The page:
The video above (https://youtu.be/kAjQ8shElP8) shows the LED strip with sound in action and I added a voice-over commentary about the algorithms. There is also a second YouTube video available, without my commentary.

All source code for the sorting algorithms and other Neopixel animations is available from Github:
https://github.com/bingmann/BlinkenAlgorithms.git

This blog entry continues on the next page ...

BlinkenSort with ESP8266 and SK6812 LEDs

BlinkenSort - Sorting Algorithms on LEDs with ESP8266 and SK6812 or WS2812B

Posted on 2019-08-01 19:00 by Timo Bingmann at Permlink with 2 Comments. Tags: sorting electronics LEDs sound of sorting frontpage blinken-algorithms

About two years ago I first got my hands on one of the fancy addressable "Neopixel" LED strips, which can be programmed to show colorful animations. I quickly saw there was one project I just had to do with these strips: use them to display sorting algorithms as animations. Since my Sound of Sorting project already contained the source code for many algorithms, the step to using an addressable LED strip as a "display" was not a large one. The strips can be animated using microcontrollers such as the Arduino or Espressif ESP chips, which have way enough compute power for running sorting algorithms on a few hundred items. Since all sorting algorithms run on random input data and may make random decisions themselves, the shown animations are near infinitely varying and fascinatingly complex.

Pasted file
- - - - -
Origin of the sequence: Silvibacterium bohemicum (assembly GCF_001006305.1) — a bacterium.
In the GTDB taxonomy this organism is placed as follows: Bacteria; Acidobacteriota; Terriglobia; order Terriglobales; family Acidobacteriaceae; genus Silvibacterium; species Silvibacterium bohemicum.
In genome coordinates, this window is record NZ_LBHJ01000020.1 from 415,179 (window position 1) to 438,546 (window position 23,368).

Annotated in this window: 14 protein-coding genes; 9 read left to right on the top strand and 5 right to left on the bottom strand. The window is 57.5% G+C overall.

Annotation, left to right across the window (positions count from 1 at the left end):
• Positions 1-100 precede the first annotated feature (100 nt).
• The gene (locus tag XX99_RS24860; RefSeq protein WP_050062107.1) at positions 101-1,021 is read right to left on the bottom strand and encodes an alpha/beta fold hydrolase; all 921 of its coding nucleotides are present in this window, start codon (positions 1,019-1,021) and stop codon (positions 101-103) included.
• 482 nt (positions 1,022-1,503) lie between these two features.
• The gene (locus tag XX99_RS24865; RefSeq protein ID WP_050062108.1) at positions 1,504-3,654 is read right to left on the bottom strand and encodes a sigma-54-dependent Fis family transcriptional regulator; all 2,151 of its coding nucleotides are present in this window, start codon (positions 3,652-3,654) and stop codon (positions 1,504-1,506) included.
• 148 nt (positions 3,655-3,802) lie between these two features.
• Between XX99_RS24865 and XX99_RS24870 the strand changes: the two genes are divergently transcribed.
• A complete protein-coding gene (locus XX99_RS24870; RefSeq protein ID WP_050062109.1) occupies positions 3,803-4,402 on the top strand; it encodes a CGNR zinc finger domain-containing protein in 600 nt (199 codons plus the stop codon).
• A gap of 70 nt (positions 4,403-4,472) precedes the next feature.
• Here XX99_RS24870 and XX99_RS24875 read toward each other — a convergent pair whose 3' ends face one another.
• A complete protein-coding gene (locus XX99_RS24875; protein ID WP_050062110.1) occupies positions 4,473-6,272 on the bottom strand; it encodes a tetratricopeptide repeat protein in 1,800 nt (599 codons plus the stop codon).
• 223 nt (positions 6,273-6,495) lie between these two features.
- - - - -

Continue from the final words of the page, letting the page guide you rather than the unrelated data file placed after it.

The outcome of my project of displaying sorting algorithms on LED strips are two pieces of art:

For both projects I created a YouTube video and provide a construction manual on this website if you are interested in the internals or want to build something similar.

This blog entry continues on the next page ...

Photo of the Uniserv prize and my dissertation

(Foto: Andreas Drollinger, KIT)

Uniserv Research-Prize "Algorithms for Efficient Data-Processing" for my Dissertation

Posted on 2019-06-19 19:00 by Timo Bingmann at Permlink with 1 Comments. Tags: dissertation university frontpage